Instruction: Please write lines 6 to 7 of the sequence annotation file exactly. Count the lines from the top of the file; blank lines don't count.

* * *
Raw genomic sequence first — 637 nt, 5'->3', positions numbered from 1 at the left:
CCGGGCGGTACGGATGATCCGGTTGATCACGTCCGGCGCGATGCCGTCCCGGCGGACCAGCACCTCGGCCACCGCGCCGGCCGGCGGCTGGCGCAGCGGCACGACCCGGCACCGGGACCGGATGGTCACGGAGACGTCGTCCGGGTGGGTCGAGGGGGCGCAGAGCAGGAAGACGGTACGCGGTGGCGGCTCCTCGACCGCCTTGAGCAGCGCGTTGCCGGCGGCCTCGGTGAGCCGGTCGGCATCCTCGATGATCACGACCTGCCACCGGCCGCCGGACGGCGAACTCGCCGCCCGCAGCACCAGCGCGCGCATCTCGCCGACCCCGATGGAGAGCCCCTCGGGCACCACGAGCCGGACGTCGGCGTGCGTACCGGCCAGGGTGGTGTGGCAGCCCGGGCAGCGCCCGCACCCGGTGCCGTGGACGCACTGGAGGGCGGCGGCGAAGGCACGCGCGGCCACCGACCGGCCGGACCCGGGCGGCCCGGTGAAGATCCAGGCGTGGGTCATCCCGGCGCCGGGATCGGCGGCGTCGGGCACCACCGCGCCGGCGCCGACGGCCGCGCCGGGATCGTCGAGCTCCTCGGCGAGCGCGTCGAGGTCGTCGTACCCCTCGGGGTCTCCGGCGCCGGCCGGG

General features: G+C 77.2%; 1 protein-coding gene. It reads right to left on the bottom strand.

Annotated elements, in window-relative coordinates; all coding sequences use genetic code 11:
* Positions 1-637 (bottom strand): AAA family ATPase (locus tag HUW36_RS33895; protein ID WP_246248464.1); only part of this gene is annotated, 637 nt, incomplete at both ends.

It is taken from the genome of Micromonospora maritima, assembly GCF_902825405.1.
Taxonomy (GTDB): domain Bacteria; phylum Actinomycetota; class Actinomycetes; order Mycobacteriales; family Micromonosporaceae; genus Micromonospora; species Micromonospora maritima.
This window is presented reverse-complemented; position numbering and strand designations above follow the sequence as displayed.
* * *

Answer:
It is taken from the genome of Micromonospora maritima, assembly GCF_902825405.1.
Taxonomy (GTDB): domain Bacteria; phylum Actinomycetota; class Actinomycetes; order Mycobacteriales; family Micromonosporaceae; genus Micromonospora; species Micromonospora maritima.